The phase lock control failed to achieve a lock multiple times; please contact Ouster at https://ouster.com/tech-support.

0x01000024

STARTUP

ERROR

The phase lock control failed to achieve a lock during startup.

Note

For information on how to mitigate crosstalk between different Ouster lidars in the same system refer to Inter-sensor Interference Mitigation section of this manual.

Inter-sensor Interference Mitigation

Inter-sensor crosstalk occurs when two sensors are operating close together and they interpret each other’s laser pulses as their own. Mitigating crosstalk between two sensors is a two step process:

  1. Phase lock the two sensors

  2. Set azimuth window on each sensor so that they don’t send data when they are pointing at each other

Two Sensor Example

In this example below, we are trying to mitigate inter-sensor crosstalk between Sensor 1 and Sensor 2 on the car. Both of their connectors are facing towards the back of the car. The Lidar Coordinate Frame is printed on the back of the vehicle for reference.

../../../_images/xtalk_car.svg

First and foremost, placing a physical barrier between the two sensors is the best option to mitigate cross talk in this example and most scenarios. If this is not possible, we can use the phase locking feature to eliminate the problem. Crosstalk only occurs when one sensor shines its lasers into the window of another sensor. The goal of phase locking is to force the sensors to point at each other simultaneously so that crosstalk occurs when sensors aren’t generating important data about the environment.

  1. Time synchronize the two sensors via an external source. See the Time Synchronization section for more details on time synchronizing sensors with an external GPS or via PTP.

  2. Phase lock both sensors such that they point directly at each other at the same time. In this case, we want Sensor 1 to be pointing at 90° at the same time that Sensor 2 is pointing at 270°. The example netcat console output would look like below.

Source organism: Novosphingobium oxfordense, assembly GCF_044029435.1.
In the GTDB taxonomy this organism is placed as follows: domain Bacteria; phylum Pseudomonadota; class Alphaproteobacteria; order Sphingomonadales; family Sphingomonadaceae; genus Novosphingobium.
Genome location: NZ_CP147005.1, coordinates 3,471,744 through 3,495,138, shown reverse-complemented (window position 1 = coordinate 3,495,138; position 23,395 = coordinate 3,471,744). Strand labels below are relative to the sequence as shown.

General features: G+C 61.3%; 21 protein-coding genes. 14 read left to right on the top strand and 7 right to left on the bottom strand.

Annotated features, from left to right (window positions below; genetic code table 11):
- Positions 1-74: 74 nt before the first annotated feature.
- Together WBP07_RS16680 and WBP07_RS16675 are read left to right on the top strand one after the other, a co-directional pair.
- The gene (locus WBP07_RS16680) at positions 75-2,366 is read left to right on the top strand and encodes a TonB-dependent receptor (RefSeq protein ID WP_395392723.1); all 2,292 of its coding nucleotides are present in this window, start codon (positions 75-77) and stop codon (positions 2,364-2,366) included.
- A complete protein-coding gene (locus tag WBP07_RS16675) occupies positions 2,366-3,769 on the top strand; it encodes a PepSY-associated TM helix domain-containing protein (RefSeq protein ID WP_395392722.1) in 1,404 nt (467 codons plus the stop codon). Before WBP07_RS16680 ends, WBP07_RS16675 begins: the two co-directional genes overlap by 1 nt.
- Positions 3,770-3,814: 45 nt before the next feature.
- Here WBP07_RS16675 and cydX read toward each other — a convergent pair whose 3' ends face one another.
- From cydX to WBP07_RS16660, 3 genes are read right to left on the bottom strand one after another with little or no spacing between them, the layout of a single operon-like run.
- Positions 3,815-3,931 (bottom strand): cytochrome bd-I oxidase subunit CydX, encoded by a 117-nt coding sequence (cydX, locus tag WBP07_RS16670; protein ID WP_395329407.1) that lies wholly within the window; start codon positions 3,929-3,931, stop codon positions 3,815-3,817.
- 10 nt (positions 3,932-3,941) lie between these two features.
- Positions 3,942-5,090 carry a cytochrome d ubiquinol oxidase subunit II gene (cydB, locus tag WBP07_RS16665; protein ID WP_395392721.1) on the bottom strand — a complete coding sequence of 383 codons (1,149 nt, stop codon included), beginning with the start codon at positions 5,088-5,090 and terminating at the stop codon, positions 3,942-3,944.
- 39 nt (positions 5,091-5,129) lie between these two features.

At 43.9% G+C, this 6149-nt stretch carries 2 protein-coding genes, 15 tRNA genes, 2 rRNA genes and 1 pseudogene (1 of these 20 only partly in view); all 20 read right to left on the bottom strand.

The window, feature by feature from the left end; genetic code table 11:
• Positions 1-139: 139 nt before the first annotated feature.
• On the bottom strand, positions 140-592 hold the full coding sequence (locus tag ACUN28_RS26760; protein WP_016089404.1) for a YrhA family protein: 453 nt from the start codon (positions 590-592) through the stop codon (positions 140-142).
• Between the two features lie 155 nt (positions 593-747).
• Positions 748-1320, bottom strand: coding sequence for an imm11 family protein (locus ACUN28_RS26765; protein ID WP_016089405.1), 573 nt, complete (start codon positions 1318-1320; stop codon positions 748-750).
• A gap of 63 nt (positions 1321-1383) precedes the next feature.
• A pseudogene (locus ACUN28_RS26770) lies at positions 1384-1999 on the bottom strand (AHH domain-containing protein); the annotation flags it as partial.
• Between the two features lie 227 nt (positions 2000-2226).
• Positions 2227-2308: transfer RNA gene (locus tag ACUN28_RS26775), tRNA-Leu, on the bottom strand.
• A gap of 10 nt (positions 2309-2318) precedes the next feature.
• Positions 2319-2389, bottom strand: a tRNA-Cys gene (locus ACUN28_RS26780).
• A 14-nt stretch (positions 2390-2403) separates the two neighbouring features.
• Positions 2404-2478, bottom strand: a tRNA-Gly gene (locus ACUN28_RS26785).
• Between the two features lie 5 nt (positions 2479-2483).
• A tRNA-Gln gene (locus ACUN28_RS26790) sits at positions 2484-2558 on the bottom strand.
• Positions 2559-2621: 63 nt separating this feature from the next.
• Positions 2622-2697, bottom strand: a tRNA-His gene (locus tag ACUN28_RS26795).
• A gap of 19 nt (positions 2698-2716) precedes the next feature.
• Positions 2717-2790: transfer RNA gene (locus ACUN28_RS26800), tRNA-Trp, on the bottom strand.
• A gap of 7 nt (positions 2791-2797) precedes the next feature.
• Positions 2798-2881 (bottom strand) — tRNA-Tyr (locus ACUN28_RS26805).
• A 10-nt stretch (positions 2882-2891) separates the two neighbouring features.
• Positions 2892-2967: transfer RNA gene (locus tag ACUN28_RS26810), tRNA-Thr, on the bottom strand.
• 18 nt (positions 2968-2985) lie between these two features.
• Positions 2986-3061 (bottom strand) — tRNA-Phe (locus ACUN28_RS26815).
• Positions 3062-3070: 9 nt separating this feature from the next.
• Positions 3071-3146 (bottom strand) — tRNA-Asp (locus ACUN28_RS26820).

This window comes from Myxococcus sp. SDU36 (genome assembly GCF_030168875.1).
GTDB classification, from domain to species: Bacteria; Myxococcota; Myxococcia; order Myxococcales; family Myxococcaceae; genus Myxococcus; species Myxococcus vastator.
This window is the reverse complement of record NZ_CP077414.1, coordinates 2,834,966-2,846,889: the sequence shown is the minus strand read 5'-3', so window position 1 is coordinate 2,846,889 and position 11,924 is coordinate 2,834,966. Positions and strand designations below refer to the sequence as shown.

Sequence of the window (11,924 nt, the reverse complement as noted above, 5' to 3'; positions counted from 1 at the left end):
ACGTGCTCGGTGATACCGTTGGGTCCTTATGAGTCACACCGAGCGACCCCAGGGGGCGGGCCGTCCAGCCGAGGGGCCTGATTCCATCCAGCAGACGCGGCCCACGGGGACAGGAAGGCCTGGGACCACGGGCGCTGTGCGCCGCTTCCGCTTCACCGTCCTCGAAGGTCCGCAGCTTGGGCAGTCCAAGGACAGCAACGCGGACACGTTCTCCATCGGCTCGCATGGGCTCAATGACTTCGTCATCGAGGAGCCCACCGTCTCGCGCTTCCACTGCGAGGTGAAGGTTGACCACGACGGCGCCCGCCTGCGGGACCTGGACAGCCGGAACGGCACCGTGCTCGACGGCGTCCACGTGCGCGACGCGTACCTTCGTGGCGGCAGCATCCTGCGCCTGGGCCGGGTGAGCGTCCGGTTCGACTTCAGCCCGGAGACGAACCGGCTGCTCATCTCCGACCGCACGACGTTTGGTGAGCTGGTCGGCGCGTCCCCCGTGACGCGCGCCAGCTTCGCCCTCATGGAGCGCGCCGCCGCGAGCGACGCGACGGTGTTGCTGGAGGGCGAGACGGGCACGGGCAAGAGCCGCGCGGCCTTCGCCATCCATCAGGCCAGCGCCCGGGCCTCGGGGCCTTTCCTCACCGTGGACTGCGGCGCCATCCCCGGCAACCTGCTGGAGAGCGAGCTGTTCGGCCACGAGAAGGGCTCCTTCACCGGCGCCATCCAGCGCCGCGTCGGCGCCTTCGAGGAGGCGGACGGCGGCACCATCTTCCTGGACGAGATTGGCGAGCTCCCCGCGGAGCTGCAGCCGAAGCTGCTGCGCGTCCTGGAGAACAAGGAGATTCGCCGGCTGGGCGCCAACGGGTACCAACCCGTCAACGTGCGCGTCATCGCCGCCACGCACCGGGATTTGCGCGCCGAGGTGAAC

Note

In the examples below, to distinguish between the command and expected response, a dash has been added before the expected response. The actual response will be without the dash.

Example: Set Sensor 1 to phase lock at 90°:

$ nc sensor1_hostname 7501
set_config_param phase_lock_enable true
    -set_config_param
    set_config_param phase_lock_offset 90000
    -set_config_param
    reinitialize
    -reinitialize
    save_config_params
    -save_config_params

Example: Set Sensor 2 to phase lock at 270°:

$ nc sensor2_hostname 7501
    set_config_param phase_lock_enable true
    -set_config_param
    set_config_param phase_lock_offset 270000
    -set_config_param
    reinitialize
    -reinitialize
    save_config_params
    -save_config_params
  1. Set an azimuth window for both sensors. In this case, the region of interest for Sensor 1 is \theta_{1} and the region of interest for Sensor 2 is \theta_{2}

The calculation for \theta_{1} and \theta_{2} is as follows:

\theta_1 = \theta_2 = 360^{\circ} - 2 \cdot  \arctan{\frac{d}{l}} \\

In this case, if the two sensors were placed a distance of 100 mm apart, 360^{\circ} - 2 \cdot \arctan{\frac{81}{1000}} = 360^{\circ} - 78^{\circ} = 282^{\circ} We want to set azimuth window of size 282° for the two sensors, so that they do not send data in the 78° where they would point at each other. Sensor 1’s azimuth window is the 282° centered around 270°. Sensor 2’s region of interest is the 282° centered around 90°.